Already a member? Please login below for an enhanced experience. Not a member? Join today
Menu

Five questions: Spencer SudermanFive questions: Spencer Suderman

Meet the spin doctor

Airshow performer and IT engineer Spencer Suderman set the record for the most inverted flat spins performed in an aircraft on March 20, 2016. He performed 98 consecutive flat spins in a Sunbird S-1x sport biplane at 24,500 feet over the Sauceda Mountains in Arizona. 

P&E March1. Why a spin record?
Aviation records tend to fall into three categories: Higher, faster, farther. The current records are so extreme that it is beyond state-of-the-art technology—and my budget—to go after them. The inverted flat spin world record is interesting, different, unique, and awe-inspiring!

2. The first spin…and the last?
The first spin makes me nervous; so much goes through my mind about airplane performance, my performance, and anticipation. As the spin rate increases and stabilizes, I relax as I confirm the airplane is working like I expect. The last spin is a relief; I have been hanging upside-down for three minutes at negative 1.5 G, my right leg is tired and shaking from keeping the rudder to the firewall.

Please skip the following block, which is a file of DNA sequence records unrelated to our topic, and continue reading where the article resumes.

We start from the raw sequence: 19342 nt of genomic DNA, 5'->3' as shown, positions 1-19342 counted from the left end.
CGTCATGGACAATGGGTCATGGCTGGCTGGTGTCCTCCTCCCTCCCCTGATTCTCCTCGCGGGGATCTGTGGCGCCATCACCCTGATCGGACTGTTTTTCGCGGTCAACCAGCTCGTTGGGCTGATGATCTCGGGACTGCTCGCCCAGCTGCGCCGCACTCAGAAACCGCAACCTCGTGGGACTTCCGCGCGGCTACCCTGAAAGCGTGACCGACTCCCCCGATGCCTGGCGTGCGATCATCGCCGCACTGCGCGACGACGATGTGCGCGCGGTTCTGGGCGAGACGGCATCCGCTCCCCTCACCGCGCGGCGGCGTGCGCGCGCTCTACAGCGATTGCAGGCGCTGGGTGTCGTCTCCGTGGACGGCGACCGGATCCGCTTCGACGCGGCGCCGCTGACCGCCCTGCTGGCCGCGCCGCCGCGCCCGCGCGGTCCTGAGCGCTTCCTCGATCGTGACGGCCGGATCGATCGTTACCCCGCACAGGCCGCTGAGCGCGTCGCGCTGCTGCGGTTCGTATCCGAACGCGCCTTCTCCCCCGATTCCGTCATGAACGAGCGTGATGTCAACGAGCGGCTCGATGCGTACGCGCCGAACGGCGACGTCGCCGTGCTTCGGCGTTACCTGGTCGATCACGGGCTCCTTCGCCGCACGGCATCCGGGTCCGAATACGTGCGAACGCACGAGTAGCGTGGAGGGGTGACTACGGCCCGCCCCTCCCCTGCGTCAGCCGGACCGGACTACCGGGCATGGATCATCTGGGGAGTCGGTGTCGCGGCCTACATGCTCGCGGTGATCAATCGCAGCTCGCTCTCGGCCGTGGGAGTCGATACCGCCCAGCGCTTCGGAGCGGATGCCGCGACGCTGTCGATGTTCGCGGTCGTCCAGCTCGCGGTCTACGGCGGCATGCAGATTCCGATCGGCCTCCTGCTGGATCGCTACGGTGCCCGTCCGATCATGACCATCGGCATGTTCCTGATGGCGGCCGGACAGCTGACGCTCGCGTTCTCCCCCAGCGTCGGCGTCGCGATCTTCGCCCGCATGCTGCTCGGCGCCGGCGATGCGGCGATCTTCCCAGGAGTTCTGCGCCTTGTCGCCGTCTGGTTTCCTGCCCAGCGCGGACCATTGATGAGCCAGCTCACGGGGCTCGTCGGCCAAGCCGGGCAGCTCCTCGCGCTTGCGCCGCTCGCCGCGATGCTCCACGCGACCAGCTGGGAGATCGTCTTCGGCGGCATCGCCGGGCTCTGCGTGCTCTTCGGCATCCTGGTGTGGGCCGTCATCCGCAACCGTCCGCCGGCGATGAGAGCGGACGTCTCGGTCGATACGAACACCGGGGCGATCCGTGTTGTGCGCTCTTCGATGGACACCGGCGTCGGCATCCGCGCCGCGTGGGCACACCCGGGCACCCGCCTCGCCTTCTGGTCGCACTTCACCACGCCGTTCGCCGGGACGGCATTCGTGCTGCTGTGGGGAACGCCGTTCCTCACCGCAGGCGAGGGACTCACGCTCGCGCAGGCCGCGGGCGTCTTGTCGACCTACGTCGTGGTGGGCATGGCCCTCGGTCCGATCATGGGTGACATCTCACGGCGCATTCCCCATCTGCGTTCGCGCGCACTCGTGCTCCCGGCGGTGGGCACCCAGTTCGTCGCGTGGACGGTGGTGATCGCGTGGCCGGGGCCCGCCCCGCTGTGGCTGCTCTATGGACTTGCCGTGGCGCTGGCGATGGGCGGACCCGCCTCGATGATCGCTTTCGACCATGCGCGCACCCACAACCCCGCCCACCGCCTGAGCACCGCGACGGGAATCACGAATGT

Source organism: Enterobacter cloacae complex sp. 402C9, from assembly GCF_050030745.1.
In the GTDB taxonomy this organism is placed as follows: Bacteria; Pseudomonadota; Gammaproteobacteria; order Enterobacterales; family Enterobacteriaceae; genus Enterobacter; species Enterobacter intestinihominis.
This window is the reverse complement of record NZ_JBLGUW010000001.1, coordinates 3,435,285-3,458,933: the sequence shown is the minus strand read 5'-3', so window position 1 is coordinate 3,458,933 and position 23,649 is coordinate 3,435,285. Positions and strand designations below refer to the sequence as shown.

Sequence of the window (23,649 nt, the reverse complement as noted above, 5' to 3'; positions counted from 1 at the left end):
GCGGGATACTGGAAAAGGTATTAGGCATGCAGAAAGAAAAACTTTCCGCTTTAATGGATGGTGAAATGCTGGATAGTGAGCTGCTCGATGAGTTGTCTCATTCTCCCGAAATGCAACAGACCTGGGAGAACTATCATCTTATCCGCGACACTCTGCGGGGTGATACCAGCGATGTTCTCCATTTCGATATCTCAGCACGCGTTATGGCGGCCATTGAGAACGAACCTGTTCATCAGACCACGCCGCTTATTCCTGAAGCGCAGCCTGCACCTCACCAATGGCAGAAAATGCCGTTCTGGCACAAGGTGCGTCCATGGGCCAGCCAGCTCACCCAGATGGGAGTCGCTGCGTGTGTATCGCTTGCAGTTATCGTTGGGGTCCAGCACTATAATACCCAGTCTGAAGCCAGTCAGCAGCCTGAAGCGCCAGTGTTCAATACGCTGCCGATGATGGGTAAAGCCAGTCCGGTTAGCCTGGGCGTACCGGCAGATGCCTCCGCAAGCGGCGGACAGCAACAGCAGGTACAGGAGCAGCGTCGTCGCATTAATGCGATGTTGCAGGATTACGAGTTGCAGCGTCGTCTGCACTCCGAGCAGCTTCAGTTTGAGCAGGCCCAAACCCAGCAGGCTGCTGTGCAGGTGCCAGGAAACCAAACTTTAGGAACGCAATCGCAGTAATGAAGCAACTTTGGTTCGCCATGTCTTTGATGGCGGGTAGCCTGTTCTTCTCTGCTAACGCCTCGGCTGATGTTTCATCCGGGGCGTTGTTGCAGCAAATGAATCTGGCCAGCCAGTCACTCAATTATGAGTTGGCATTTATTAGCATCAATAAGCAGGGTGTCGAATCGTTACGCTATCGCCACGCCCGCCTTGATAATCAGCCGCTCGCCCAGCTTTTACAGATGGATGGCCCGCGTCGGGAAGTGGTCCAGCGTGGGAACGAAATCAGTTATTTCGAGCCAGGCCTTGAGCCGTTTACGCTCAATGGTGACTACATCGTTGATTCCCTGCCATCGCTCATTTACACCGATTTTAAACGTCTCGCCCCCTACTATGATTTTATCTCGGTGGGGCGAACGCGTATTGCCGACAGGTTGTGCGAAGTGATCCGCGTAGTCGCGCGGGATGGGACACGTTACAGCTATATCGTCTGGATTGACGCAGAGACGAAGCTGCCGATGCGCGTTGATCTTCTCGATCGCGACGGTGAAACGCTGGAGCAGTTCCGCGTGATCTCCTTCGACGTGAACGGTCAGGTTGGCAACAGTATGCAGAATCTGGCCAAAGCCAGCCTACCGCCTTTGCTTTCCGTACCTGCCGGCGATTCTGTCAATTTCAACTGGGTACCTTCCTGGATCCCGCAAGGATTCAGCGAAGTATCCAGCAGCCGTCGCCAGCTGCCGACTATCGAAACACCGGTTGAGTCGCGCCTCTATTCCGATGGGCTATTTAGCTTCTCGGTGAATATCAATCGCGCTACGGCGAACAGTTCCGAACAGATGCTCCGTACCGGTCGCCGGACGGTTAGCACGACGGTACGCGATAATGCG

3. What are you thinking about?
I am totally in the moment and focused on aircraft performance. My scan goes like this: Altimeter to oil pressure to oil temperature to EGT then repeat. I look for rises in EGT, which will be followed by a movement of the mixture control to increase (enrichen) fuel flow. All this while thinking about my right foot on the rudder, left hand holding full throttle except when I adjust mixture, and right hand holding the stick in the upper right corner.

4. Why is spin training important?
Students must experience full stalls and spins to: 1) not fear them; and, 2) be capable of recognizing and recovering them virtually without overthinking the situation.

5. Advice for student pilots?
I tell all pilots, both students and certificated, to get spin and unusual attitude training. It might make you uncomfortable; however, it will definitely make you safer. Don’t just do it once, stay current by refreshing that training periodically.

Related Articles